First Principles Studies of Magnetic Oxides, Spin-Driven Ferroelectricity, and the Effect of Polarization in the Chemistry of Functional Heterointerfaces

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Doctor of Philosophy (PhD)
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Density Functional Theory
Electronic structure
Ferroelectric surfaces
Functional heterointerfaces
Magnetic oxides
Condensed Matter Physics
Mechanics of Materials
Physical Chemistry
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Achieving accurate description and understanding of the chemical and physical properties of complex materials enables the further development of their technological applications. Employing density functional theory (DFT) with rotationally invariant Hubbard corrections, we present an extensive study of binary manganese oxides modeling their noncollinear spin patterns and computing their electronic structures in agreement with experimental results. Leveraging on our success in predicting accurately magnetic properties, we explore the noncollinear cycloidal magnetic order in CaMn${7}$O${12}$, which breaks inversion symmetry generating one of the largest spin-driven ferroelectric polarizations measured to date. Based on a generalized spin-current model with Heisenberg-exchange and Dzyaloshinskii-Moriya interaction energetics we explain the microscopic origin of the polarization, including its direction, coupling to the spin helicity, charge density redistribution, and magnetic exchange interactions. Our experimental collaborators synthesize the proposed material, CaMn${7}$O${12}$, in films, reporting experimental evidence of its remarkable high temperature charge ordering phase transition and our atomistic insights through DFT calculations elucidate on the structural and electronic coupling of this phase transition. Symmetry breaking and chemical potential mismatch at an interface could lead to novel phenomena and multifunctional properties inaccessible in the bulk; therefore, interfacial engineering of functional heterostructure geometries could guide devices by design. We propose the functional interface between graphene and polydomain ferroelectrics as platform for novel field effect transistors. Here, we present both a theoretical understanding of how ferroelectric polarization direction affects the graphene carrier density and with help from our experimental collaborators we show evidence of our explanations. We predict that the graphene can be \emph{n}- or \emph{p}-type depending on the polarization direction and quantify the changes in carrier density. The functional complex oxide heterostructure, LaAlO${3}$/SrTiO${3}$ - known for the emergence of two-dimensional electron gas (2DEG) at the interface, is investigated to explain the experimental observation of a surface chemically switchable luminescence process after water treatment. We determine that water dissociates at the surface of LaAlO${3}$/SrTiO${3}$, which leads to protons on the surface cancelling the ``polar catastrophe" and providing accessibility to optical transitions from the 2DEG system. Finally, motivated by the instability of organometal halide perovskites once exposed to water, we study the interaction of water with the (001) surfaces of CH${3}$NH${3}$PbI$_{3}$ under low and high water concentrations concluding that the orientation of the dipole from the methylammonium molecules heavily influenced the surface interaction with water.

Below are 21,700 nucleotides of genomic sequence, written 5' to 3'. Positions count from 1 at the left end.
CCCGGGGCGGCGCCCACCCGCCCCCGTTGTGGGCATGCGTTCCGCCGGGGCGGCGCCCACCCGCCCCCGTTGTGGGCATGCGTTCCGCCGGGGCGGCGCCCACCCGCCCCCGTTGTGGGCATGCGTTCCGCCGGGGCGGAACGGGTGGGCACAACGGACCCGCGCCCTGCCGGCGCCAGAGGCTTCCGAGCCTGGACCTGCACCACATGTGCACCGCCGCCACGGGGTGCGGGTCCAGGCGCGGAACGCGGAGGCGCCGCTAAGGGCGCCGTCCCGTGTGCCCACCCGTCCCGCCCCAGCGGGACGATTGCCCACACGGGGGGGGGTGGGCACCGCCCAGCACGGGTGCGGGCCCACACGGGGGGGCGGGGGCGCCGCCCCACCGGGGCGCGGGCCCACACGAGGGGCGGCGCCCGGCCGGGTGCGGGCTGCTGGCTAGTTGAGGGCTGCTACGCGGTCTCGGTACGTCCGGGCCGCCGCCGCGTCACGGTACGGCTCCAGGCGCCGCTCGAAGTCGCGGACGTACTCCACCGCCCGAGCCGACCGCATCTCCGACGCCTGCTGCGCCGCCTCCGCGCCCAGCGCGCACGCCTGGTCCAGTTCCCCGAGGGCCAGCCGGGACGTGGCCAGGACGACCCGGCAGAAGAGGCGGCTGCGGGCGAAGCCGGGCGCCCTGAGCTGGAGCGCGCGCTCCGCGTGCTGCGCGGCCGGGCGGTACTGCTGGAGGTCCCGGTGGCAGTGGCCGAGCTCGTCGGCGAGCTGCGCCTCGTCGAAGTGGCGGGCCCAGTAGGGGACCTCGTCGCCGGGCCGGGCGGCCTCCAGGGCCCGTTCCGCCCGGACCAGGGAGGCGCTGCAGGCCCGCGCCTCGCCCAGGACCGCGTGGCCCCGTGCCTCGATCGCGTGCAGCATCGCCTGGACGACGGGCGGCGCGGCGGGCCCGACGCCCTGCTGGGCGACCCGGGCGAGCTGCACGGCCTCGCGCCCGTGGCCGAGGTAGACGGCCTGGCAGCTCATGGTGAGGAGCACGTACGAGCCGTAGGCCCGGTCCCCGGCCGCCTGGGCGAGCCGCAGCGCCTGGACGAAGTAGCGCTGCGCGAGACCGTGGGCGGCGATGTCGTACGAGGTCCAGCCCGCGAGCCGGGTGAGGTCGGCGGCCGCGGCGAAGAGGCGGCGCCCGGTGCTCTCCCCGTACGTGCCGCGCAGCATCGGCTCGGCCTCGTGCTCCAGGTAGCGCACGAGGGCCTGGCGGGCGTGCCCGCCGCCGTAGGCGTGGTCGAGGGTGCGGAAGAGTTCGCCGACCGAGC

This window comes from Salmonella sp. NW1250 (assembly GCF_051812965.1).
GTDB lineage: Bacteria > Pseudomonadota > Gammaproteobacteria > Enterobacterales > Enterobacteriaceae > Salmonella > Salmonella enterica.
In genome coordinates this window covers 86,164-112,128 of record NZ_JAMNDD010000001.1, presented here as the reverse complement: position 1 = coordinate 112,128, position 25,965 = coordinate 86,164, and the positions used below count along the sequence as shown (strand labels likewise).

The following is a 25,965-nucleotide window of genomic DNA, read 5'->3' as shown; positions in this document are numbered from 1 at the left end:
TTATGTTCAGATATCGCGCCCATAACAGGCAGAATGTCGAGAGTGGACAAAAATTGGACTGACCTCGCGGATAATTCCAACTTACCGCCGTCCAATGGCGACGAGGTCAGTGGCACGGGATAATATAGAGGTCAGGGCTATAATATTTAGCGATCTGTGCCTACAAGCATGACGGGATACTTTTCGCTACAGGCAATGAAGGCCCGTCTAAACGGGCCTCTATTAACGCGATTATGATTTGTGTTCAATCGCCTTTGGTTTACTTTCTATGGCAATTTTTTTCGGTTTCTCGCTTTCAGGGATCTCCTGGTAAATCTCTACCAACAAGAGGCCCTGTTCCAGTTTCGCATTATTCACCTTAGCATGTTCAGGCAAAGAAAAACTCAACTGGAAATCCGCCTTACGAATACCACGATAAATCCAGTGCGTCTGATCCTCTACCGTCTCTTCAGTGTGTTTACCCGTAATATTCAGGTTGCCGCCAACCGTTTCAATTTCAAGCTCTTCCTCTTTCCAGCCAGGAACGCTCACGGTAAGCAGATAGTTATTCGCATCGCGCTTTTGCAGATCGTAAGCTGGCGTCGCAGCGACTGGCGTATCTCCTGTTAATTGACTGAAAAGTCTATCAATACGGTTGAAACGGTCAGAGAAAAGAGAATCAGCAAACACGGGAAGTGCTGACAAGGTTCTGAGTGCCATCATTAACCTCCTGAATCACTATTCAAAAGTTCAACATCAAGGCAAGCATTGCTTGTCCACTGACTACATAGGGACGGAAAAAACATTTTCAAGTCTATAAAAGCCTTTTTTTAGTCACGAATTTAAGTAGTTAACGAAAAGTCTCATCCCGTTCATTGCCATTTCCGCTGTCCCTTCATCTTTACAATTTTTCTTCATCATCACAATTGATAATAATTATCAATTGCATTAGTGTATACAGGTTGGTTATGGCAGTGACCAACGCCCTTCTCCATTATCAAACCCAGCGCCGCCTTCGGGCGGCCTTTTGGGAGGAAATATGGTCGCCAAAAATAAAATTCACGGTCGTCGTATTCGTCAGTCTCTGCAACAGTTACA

Andrew M. Rappe
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